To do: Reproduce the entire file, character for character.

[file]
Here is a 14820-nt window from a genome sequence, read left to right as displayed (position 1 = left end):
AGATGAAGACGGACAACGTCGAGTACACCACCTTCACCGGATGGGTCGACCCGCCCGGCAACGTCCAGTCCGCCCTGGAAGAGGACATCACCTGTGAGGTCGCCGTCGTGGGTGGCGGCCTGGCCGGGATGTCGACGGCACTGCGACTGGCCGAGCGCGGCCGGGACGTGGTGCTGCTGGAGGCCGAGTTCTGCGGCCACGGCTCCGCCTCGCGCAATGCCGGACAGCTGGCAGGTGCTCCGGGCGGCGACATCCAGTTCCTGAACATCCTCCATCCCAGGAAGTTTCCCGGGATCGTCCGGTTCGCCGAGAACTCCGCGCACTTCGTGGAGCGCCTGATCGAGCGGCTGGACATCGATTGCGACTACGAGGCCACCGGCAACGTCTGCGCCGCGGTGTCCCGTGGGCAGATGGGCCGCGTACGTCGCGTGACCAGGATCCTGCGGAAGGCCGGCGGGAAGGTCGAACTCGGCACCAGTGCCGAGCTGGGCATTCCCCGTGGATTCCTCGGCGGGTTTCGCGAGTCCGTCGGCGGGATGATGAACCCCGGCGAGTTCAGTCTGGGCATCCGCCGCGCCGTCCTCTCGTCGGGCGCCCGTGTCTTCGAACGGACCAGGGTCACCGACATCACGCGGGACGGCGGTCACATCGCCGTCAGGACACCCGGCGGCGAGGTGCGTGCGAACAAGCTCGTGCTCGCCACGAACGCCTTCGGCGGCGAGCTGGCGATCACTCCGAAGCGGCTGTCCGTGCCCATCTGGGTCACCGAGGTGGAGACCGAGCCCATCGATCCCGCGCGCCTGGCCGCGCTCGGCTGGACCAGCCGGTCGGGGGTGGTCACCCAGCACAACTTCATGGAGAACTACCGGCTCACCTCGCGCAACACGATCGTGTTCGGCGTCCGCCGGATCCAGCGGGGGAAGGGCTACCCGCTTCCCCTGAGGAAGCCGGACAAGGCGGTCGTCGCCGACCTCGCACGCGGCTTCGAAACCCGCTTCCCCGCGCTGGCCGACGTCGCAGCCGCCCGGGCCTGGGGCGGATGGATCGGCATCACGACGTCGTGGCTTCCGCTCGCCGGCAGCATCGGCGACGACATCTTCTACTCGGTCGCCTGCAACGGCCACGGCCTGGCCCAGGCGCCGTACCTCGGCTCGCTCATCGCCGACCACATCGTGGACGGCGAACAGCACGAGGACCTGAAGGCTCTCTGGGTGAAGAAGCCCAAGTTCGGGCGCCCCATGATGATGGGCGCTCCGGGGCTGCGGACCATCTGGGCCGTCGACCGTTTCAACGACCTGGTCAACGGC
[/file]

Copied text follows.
Here is a 14820-nt window from a genome sequence, read left to right as displayed (position 1 = left end):
AGATGAAGACGGACAACGTCGAGTACACCACCTTCACCGGATGGGTCGACCCGCCCGGCAACGTCCAGTCCGCCCTGGAAGAGGACATCACCTGTGAGGTCGCCGTCGTGGGTGGCGGCCTGGCCGGGATGTCGACGGCACTGCGACTGGCCGAGCGCGGCCGGGACGTGGTGCTGCTGGAGGCCGAGTTCTGCGGCCACGGCTCCGCCTCGCGCAATGCCGGACAGCTGGCAGGTGCTCCGGGCGGCGACATCCAGTTCCTGAACATCCTCCATCCCAGGAAGTTTCCCGGGATCGTCCGGTTCGCCGAGAACTCCGCGCACTTCGTGGAGCGCCTGATCGAGCGGCTGGACATCGATTGCGACTACGAGGCCACCGGCAACGTCTGCGCCGCGGTGTCCCGTGGGCAGATGGGCCGCGTACGTCGCGTGACCAGGATCCTGCGGAAGGCCGGCGGGAAGGTCGAACTCGGCACCAGTGCCGAGCTGGGCATTCCCCGTGGATTCCTCGGCGGGTTTCGCGAGTCCGTCGGCGGGATGATGAACCCCGGCGAGTTCAGTCTGGGCATCCGCCGCGCCGTCCTCTCGTCGGGCGCCCGTGTCTTCGAACGGACCAGGGTCACCGACATCACGCGGGACGGCGGTCACATCGCCGTCAGGACACCCGGCGGCGAGGTGCGTGCGAACAAGCTCGTGCTCGCCACGAACGCCTTCGGCGGCGAGCTGGCGATCACTCCGAAGCGGCTGTCCGTGCCCATCTGGGTCACCGAGGTGGAGACCGAGCCCATCGATCCCGCGCGCCTGGCCGCGCTCGGCTGGACCAGCCGGTCGGGGGTGGTCACCCAGCACAACTTCATGGAGAACTACCGGCTCACCTCGCGCAACACGATCGTGTTCGGCGTCCGCCGGATCCAGCGGGGGAAGGGCTACCCGCTTCCCCTGAGGAAGCCGGACAAGGCGGTCGTCGCCGACCTCGCACGCGGCTTCGAAACCCGCTTCCCCGCGCTGGCCGACGTCGCAGCCGCCCGGGCCTGGGGCGGATGGATCGGCATCACGACGTCGTGGCTTCCGCTCGCCGGCAGCATCGGCGACGACATCTTCTACTCGGTCGCCTGCAACGGCCACGGCCTGGCCCAGGCGCCGTACCTCGGCTCGCTCATCGCCGACCACATCGTGGACGGCGAACAGCACGAGGACCTGAAGGCTCTCTGGGTGAAGAAGCCCAAGTTCGGGCGCCCCATGATGATGGGCGCTCCGGGGCTGCGGACCATCTGGGCCGTCGACCGTTTCAACGACCTGGTCAACGGC